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  • These peoples were conquered by the Avars in the 7th century.
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  • He manoeuvred so skilfully in the campaign against Radagaisus, who led a large force of various Germanic peoples into Italy in 405, that he surrounded the barbarian chieftain on the rocks of Fiesole near Florence and starved him into surrender.
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  • From 1350 onwards the Crusade assumes a new aspect; it becomes defensive, and it is directed against the Ottoman Turks, a tribe of Turcomans who had established themselves in the sultanate of Iconium at the end of the 13th century, during the confusion and displacement of peoples which attended the Mongol invasions.
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  • The Tell el-Amarna Letters (15th century B.C.) show Syria held in part by Egyptian viceroys, who are much preoccupied with southward movements in the Buka'a and the rest of the interior beyond their control, due to pressure of Amorite peoples, and of the Mitanni and the Kheta, whose non-Semitic blood was mingled with that of the Aramaeans even in Palestine.
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  • This knowledge, joined to what he had gathered by historical reading of equally unusual extent, he carefully digested and gave to the world in his Biographisch-literarisches Handworterbuch zur Geschichte der exacten Wissenschaften, containing notices of the lives and labours of mathematicians, astronomers, physicists, and chemists, of all peoples and all ages.
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  • Until recently many eminent scientists held the theory that the Malayan peoples were merely an offspring of the Mongol stock, and that their advance into the lands they now in habit had takenlace from the cradle of the Monplace origin.
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  • Compared with other Mahommedan peoples, the Malays are not fanatical, though occasionally an outbreak against those of a different creed is glorified by them into a holy war.
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  • The art of writing also appears to have been independently invented by the Malayan races, since numerous alphabets are in use among the peoples of the archipelago, although for the writing of Malay itself the Arabic character has been adopted for some hundreds of years.
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  • By the forms of the letters of the inscriptions, and by the architectural details, the age of the monument has been approximately fixed in the 3rd century B.C. The bas-reliefs give us invaluable evidence of the literature, and also of the clothing, buildings and other details of the social conditions of the peoples of Buddhist India at that period.
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  • This centralization of power (Synoecism), to which many Greek peoples never attained, laid the first foundations of Athenian greatness.
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  • A more debased population than the peoples thus struggling for supremacy could scarcely be conceived.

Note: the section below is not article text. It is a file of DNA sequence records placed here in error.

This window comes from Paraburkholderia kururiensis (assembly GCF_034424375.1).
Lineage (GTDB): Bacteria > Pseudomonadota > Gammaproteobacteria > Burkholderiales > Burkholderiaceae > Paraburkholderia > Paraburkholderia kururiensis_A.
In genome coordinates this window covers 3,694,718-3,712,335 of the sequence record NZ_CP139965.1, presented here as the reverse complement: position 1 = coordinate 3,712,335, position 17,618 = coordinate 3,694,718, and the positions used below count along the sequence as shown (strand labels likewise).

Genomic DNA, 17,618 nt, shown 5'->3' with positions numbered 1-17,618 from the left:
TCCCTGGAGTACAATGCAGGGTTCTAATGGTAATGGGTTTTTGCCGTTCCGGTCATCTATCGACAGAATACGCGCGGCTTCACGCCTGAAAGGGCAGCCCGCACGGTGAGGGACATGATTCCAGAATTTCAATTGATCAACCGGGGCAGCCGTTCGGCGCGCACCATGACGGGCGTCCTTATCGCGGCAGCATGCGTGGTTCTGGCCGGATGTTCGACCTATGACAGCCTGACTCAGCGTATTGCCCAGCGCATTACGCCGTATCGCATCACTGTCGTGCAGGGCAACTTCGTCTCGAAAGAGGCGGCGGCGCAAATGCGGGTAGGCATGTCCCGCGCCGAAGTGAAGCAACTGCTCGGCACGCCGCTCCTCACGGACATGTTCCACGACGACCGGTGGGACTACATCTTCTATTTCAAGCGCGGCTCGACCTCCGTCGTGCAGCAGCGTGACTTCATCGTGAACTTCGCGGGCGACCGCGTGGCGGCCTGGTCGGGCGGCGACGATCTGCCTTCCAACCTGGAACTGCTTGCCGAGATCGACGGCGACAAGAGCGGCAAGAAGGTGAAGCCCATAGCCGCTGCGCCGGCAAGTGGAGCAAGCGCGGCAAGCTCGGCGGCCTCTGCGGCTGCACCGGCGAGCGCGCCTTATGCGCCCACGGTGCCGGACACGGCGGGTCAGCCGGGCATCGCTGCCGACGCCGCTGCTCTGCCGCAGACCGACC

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  • There can be no doubt that Eabani, who symbolizes primeval man, was a figure originally entirely independent of Gilgamesh, but his story was incorporated into the epic by that natural process to be observed in the national epics of other peoples, which tends to connect the favourite hero with all kinds of tales that for one reason or the other become embedded in the popular mind.
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  • The ruder peoples which were neighbors to the Macedonians (Paeonians, Agrianes, Thracians) furnished contingents of light cavalry and javelineers (axovrtvrac).
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  • The present Somali peoples are possessed of no general type.
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  • The Midgan, who are of slightly shorter stature than the average Somali, are the most numerous of these peoples.
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  • Sir Alfred Milner reached the Cape in May 1897, and after the difficulties with President Kruger over the Aliens' Law had been patched up he was free by August to make himself personally acquainted with the country and peoples before deciding on the lines of policy to be adopted.
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  • While the priests developed the sacrificial ritual, it was the prophets that represented the theocratic element of the national life - they devoted themselves to their task with noteworthy persistence and ability, and their efforts were crowned with success; but their virtue of singlemindedness carried with it the defect of narrowness - they despised all peoples and all countries but their own, and were intolerant of opinions, held by their fellow-citizens, that were not wholly in accordance with their own principles.
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  • But for us, Russian Social Democrats, there can be no doubt that, from the point of view of the working-classes and of the toiling masses of all the Russian peoples, the lesser evil would be a defeat of the Tsarist monarchy.